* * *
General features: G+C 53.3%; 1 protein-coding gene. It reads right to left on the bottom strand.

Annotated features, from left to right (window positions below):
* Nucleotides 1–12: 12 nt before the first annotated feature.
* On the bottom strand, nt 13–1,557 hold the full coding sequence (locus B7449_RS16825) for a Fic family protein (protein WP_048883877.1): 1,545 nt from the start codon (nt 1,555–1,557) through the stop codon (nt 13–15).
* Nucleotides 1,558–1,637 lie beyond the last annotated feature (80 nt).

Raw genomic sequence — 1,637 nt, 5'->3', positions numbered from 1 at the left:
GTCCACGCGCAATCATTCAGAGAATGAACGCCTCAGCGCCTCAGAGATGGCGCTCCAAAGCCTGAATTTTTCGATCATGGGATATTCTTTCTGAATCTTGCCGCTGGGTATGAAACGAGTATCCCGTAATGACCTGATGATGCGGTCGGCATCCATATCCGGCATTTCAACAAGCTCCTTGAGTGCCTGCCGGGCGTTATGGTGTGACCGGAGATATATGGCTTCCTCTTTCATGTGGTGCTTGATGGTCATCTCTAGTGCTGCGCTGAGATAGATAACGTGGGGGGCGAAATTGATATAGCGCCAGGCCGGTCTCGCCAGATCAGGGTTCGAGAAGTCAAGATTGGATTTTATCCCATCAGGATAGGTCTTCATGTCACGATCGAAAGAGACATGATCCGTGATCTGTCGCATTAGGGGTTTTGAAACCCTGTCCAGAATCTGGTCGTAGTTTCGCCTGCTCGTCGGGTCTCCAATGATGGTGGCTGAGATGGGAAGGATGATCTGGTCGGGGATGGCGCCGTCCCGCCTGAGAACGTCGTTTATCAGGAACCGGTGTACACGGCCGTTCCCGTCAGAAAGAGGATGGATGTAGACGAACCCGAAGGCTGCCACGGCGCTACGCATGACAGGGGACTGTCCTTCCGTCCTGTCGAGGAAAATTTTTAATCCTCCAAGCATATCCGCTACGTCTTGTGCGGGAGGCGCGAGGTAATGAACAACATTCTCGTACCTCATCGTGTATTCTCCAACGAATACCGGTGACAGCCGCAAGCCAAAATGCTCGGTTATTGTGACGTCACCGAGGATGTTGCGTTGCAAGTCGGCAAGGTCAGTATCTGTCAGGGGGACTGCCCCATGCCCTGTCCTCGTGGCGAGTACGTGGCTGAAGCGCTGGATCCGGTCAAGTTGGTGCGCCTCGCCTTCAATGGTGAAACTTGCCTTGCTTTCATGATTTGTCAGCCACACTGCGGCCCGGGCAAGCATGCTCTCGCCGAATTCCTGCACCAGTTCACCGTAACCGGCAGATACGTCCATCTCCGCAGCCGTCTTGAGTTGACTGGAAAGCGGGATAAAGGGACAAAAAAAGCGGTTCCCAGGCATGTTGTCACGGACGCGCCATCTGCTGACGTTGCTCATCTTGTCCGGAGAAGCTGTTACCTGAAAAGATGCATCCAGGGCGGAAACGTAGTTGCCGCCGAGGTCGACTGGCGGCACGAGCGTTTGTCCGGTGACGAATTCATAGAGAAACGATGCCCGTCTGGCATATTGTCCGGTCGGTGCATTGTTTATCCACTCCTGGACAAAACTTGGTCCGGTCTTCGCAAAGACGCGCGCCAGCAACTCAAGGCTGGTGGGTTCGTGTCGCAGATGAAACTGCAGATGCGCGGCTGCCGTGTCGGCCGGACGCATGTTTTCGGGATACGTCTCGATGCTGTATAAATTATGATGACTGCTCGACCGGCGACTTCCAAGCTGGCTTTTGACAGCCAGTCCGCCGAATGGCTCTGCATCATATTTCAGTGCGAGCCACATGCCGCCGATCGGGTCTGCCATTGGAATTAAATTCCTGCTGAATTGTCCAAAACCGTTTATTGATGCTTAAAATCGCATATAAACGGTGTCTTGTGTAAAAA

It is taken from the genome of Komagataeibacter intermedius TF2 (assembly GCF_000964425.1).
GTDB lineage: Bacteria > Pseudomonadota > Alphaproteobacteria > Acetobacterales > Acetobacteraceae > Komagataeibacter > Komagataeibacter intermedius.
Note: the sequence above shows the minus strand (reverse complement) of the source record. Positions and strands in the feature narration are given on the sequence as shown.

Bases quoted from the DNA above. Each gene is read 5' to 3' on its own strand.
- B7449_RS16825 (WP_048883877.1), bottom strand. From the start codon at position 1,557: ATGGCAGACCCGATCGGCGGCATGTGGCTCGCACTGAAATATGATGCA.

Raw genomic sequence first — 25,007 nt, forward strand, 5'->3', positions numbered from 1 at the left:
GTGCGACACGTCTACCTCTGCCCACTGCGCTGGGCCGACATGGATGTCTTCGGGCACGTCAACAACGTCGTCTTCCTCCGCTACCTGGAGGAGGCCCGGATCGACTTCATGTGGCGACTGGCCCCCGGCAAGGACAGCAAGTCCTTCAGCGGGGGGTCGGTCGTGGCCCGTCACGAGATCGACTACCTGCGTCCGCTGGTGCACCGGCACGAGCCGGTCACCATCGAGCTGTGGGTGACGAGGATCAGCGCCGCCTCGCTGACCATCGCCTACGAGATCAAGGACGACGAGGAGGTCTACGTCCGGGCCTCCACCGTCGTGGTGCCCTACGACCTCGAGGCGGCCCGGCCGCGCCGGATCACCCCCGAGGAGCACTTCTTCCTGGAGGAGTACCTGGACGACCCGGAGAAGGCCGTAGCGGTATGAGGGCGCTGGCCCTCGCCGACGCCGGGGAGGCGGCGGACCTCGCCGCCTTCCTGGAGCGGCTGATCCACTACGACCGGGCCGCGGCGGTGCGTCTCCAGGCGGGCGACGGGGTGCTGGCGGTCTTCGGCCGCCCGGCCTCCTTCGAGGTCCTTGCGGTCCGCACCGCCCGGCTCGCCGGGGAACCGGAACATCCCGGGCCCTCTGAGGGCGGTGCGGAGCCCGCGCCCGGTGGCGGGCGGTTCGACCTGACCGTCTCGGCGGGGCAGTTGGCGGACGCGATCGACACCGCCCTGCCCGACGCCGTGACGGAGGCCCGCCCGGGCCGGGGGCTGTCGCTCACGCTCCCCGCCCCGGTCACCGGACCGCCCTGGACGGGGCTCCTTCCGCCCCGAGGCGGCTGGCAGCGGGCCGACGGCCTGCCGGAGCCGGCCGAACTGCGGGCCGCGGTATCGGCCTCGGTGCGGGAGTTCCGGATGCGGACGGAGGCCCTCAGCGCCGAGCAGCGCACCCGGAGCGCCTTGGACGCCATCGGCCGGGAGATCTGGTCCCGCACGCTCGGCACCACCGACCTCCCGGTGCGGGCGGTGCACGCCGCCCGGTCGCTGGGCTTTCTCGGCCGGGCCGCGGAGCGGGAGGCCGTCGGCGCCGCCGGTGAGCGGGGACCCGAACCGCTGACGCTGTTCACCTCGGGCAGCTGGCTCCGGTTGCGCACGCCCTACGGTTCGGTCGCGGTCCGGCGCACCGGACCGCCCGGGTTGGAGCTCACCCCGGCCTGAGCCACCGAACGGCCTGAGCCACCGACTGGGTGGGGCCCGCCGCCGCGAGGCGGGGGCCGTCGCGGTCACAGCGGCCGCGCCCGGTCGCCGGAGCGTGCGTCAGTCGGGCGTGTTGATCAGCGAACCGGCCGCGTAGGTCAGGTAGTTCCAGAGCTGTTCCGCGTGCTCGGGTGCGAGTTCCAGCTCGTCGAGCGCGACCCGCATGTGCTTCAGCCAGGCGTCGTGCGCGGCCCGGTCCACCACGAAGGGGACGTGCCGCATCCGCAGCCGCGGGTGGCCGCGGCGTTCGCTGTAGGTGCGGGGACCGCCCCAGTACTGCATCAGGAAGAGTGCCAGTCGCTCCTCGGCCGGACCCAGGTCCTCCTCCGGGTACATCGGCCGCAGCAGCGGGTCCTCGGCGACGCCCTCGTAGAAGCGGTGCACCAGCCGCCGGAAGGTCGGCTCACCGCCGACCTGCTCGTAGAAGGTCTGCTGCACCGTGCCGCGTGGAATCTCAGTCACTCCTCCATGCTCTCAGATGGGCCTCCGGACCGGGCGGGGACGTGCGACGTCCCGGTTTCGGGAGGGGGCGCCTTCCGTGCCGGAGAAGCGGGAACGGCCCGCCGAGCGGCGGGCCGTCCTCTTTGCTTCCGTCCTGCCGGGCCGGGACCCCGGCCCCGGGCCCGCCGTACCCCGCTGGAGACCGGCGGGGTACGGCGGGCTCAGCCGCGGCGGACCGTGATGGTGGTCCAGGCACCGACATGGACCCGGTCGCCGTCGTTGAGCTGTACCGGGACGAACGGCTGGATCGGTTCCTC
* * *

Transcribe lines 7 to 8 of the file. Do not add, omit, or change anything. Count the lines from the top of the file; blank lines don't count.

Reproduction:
GTCCACGCGCAATCATTCAGAGAATGAACGCCTCAGCGCCTCAGAGATGGCGCTCCAAAGCCTGAATTTTTCGATCATGGGATATTCTTTCTGAATCTTGCCGCTGGGTATGAAACGAGTATCCCGTAATGACCTGATGATGCGGTCGGCATCCATATCCGGCATTTCAACAAGCTCCTTGAGTGCCTGCCGGGCGTTATGGTGTGACCGGAGATATATGGCTTCCTCTTTCATGTGGTGCTTGATGGTCATCTCTAGTGCTGCGCTGAGATAGATAACGTGGGGGGCGAAATTGATATAGCGCCAGGCCGGTCTCGCCAGATCAGGGTTCGAGAAGTCAAGATTGGATTTTATCCCATCAGGATAGGTCTTCATGTCACGATCGAAAGAGACATGATCCGTGATCTGTCGCATTAGGGGTTTTGAAACCCTGTCCAGAATCTGGTCGTAGTTTCGCCTGCTCGTCGGGTCTCCAATGATGGTGGCTGAGATGGGAAGGATGATCTGGTCGGGGATGGCGCCGTCCCGCCTGAGAACGTCGTTTATCAGGAACCGGTGTACACGGCCGTTCCCGTCAGAAAGAGGATGGATGTAGACGAACCCGAAGGCTGCCACGGCGCTACGCATGACAGGGGACTGTCCTTCCGTCCTGTCGAGGAAAATTTTTAATCCTCCAAGCATATCCGCTACGTCTTGTGCGGGAGGCGCGAGGTAATGAACAACATTCTCGTACCTCATCGTGTATTCTCCAACGAATACCGGTGACAGCCGCAAGCCAAAATGCTCGGTTATTGTGACGTCACCGAGGATGTTGCGTTGCAAGTCGGCAAGGTCAGTATCTGTCAGGGGGACTGCCCCATGCCCTGTCCTCGTGGCGAGTACGTGGCTGAAGCGCTGGATCCGGTCAAGTTGGTGCGCCTCGCCTTCAATGGTGAAACTTGCCTTGCTTTCATGATTTGTCAGCCACACTGCGGCCCGGGCAAGCATGCTCTCGCCGAATTCCTGCACCAGTTCACCGTAACCGGCAGATACGTCCATCTCCGCAGCCGTCTTGAGTTGACTGGAAAGCGGGATAAAGGGACAAAAAAAGCGGTTCCCAGGCATGTTGTCACGGACGCGCCATCTGCTGACGTTGCTCATCTTGTCCGGAGAAGCTGTTACCTGAAAAGATGCATCCAGGGCGGAAACGTAGTTGCCGCCGAGGTCGACTGGCGGCACGAGCGTTTGTCCGGTGACGAATTCATAGAGAAACGATGCCCGTCTGGCATATTGTCCGGTCGGTGCATTGTTTATCCACTCCTGGACAAAACTTGGTCCGGTCTTCGCAAAGACGCGCGCCAGCAACTCAAGGCTGGTGGGTTCGTGTCGCAGATGAAACTGCAGATGCGCGGCTGCCGTGTCGGCCGGACGCATGTTTTCGGGATACGTCTCGATGCTGTATAAATTATGATGACTGCTCGACCGGCGACTTCCAAGCTGGCTTTTGACAGCCAGTCCGCCGAATGGCTCTGCATCATATTTCAGTGCGAGCCACATGCCGCCGATCGGGTCTGCCATTGGAATTAAATTCCTGCTGAATTGTCCAAAACCGTTTATTGATGCTTAAAATCGCATATAAACGGTGTCTTGTGTAAAAA

It is taken from the genome of Komagataeibacter intermedius TF2 (assembly GCF_000964425.1).